There are plenty of other true things I would rather talk and pray about. Babies needing a new heart, a mother missing for several days, a pastor who committed suicide (depression and anxiety) and left his family behind. And the true not so bad things like back-to-school of the grands and valley students, a new restaurant serving great food, a friend who needs help with a yard sale, or the burgeoning garden which threatens to overtake the RV with tendrils, vines, and butternut squash.
I’d rather spread gossip about good things, like how the Lord has blessed my family, or how gorgeous is His creation, and oh, yes, I can’t wait for the magnificence of fall colors!
A mouth-running-over checklist:
*Is it true?
*Is it kind?
*Will it hurt someone?
*Is the source trustworthy?
*Is is necessary to repeat at all?
*Can I keep my mouth shut?
*Will God be pleased if I share this (or listen to this)?
*What should I do with this information? (Hint: Ignoring it is usually a good choice, unless someone truly needs help.)
Talk to Me Tuesday. Talk about positive topics, uplifting events, good news. Though I have to admit, this is pret-ty funny. AND I truly appreciated the question coming directly to us, instead of being whispered behind our backs. Thank you for asking if this was true!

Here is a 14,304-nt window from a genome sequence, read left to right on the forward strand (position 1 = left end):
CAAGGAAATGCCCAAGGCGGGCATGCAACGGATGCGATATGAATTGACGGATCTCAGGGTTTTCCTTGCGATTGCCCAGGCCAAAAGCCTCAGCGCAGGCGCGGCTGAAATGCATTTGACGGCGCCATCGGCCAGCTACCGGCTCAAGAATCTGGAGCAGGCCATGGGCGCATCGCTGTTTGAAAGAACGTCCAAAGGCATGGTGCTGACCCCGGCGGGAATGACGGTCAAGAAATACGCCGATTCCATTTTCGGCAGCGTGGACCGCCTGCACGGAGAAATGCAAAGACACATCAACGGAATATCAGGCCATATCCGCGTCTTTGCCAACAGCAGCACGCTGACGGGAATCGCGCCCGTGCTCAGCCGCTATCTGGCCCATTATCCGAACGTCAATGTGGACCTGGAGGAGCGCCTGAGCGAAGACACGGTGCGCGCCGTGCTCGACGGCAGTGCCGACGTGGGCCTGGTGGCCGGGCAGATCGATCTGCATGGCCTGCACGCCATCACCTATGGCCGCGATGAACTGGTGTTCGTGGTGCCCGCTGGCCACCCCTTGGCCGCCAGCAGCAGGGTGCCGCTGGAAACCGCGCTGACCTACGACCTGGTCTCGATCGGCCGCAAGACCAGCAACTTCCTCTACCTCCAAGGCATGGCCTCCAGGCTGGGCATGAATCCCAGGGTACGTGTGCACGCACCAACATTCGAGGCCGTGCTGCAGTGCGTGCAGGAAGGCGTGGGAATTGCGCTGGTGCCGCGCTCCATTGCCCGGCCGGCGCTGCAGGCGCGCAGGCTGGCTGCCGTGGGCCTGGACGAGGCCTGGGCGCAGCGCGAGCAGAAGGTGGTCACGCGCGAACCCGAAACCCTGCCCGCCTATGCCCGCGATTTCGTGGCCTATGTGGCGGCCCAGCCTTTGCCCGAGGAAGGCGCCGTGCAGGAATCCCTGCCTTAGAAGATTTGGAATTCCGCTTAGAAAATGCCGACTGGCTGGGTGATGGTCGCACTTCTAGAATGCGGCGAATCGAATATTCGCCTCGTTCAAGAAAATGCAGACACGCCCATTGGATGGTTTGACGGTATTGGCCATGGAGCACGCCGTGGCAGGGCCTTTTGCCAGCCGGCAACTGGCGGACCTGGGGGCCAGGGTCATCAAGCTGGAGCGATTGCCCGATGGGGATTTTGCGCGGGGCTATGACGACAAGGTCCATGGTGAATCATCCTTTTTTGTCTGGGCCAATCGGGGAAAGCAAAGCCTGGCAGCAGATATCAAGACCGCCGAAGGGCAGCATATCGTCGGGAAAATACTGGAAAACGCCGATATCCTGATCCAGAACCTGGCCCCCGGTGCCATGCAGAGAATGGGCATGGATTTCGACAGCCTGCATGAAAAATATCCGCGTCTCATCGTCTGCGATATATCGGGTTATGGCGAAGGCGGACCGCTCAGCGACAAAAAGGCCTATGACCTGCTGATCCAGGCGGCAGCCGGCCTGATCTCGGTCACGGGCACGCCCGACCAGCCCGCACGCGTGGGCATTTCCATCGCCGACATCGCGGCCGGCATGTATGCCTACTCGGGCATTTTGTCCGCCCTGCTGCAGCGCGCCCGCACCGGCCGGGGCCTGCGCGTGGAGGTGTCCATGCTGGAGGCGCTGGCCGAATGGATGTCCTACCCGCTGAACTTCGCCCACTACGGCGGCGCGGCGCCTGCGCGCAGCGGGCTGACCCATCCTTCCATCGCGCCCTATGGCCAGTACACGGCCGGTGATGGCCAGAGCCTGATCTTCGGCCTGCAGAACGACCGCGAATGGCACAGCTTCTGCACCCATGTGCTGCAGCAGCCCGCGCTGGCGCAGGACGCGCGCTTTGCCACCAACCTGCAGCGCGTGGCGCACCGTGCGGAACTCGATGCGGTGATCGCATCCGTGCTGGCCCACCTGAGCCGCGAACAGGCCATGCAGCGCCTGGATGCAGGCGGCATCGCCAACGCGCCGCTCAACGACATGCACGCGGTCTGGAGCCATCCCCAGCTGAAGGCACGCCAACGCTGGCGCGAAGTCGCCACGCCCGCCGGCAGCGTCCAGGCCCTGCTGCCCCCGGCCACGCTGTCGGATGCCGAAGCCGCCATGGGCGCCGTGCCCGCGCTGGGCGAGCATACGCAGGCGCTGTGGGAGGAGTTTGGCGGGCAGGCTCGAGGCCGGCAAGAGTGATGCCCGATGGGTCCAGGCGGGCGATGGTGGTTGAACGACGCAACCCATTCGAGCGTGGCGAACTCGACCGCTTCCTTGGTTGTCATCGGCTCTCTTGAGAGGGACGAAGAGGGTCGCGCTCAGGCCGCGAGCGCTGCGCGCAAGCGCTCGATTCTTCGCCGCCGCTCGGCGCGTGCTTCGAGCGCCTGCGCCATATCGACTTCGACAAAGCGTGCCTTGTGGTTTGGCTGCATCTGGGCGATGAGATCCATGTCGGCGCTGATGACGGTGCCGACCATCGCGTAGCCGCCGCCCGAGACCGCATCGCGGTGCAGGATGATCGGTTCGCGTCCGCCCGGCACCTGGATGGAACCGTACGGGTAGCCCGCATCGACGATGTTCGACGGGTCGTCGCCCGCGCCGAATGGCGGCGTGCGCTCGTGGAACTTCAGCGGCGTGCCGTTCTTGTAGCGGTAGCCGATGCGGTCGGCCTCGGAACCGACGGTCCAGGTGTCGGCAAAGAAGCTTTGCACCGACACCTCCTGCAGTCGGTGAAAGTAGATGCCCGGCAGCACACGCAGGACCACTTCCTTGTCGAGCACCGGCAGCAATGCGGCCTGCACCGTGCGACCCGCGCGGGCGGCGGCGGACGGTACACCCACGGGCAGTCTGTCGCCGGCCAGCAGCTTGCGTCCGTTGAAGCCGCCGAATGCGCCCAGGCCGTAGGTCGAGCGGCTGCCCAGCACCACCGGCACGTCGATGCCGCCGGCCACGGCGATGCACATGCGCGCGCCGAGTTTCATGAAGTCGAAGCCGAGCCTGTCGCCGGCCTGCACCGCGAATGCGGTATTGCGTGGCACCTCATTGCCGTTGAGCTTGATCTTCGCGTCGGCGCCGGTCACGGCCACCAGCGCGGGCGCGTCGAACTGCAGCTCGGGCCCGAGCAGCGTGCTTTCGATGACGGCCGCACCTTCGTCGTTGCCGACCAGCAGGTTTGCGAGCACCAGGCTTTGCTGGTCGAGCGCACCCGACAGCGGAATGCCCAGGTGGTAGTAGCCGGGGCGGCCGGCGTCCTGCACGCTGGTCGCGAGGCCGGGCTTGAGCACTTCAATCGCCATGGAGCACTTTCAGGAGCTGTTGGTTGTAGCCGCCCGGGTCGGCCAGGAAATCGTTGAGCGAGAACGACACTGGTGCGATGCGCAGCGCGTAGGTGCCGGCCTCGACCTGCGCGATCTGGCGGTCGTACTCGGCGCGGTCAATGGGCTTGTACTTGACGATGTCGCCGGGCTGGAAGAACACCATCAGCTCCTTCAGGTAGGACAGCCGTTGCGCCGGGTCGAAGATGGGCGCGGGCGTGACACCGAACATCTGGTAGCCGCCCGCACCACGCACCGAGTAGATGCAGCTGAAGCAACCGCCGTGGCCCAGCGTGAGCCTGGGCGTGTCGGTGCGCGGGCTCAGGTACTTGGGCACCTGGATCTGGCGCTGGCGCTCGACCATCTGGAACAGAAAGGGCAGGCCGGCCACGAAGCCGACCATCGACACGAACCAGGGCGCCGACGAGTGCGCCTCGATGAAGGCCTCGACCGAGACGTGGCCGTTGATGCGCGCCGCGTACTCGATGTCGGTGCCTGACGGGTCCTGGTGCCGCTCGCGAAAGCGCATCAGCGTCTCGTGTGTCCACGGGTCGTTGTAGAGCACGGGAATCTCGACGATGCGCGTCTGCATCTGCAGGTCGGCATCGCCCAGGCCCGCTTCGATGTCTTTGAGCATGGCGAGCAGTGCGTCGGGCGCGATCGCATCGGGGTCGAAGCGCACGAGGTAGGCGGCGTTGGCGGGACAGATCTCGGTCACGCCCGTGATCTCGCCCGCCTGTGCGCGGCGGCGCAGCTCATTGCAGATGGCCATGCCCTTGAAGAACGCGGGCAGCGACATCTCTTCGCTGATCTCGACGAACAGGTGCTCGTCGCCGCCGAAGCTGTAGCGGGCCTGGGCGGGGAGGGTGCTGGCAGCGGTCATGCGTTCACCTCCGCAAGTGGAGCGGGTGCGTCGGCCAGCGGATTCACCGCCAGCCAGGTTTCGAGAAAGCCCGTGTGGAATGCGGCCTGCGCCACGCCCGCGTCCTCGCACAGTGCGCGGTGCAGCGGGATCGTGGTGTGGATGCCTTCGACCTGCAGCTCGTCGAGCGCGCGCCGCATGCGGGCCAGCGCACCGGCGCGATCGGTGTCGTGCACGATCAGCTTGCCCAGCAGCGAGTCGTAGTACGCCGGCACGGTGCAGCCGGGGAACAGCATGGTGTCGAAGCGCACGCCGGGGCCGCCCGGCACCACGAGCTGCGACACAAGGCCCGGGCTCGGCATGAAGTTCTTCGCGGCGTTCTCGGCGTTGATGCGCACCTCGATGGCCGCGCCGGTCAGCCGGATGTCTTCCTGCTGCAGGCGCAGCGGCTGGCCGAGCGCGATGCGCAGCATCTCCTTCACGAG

Talk to you later.
From a small community (non-pregnant) woman.
Not saying I’m perfect AT ALL. This verse is a prayer for my mouth.
“Set a guard, O LORD, over my mouth; keep watch over the door of my lips!”
Photo credit: Me, pregnant with our first baby, Taylor. Taken in May 1988.
Nature abounding in the woods and along mountain tops strips away the stresses of the modern world, the work world, the life-filled with garbage. In the woods, I find home. I imagine places I could build shelter or a cozy cabin and projects for harvested pinecones and rocks. I dreamily discover that perfect rock chair so I can just simply sit and listen to the burble of a small stream or the wind whipping through canyons and treetops.
I relax. The fragrances of wilderness, fir trees, clean dirt, evergreens, mountain breezes. They cleanse noise-city-dirty air-vehicle polluted senses and engage my entire sensory system.
My imagination runs wild at times, inspired by pencil-thin bouncing hooves of deer and bunny-tail rumps disappearing under shrubs. What was that noise? Is a bear nibbling berries on the other side of this patch? Will mosquitoes or wasps or ticks invade my body? Is a hungry cougar lounging over the trail, ready to pounce? Should I perhaps be thinking about how I would survive if I became lost? Is the birdsong loud and joyous or absent and ominous?
I am at home. I feel free to dream and imagine and just be. I drink deeply of the mountain air, listen intently to the sounds of God’s creation at its most pure.
It’s been too long without my woodsy home. To the mountains, to the woods, I must return.
This is me with my third horse, Blaze. Royal Blaze.
Actually you can count her as my first horse, since the other two, Sissy and Lady, were more like family horses. Sissy and Blaze were both quite happy to dump me somewhere along the road and run home like horses on fire. And sometimes Blaze ran home to the fancy barn at the neighbor’s house, just for spite.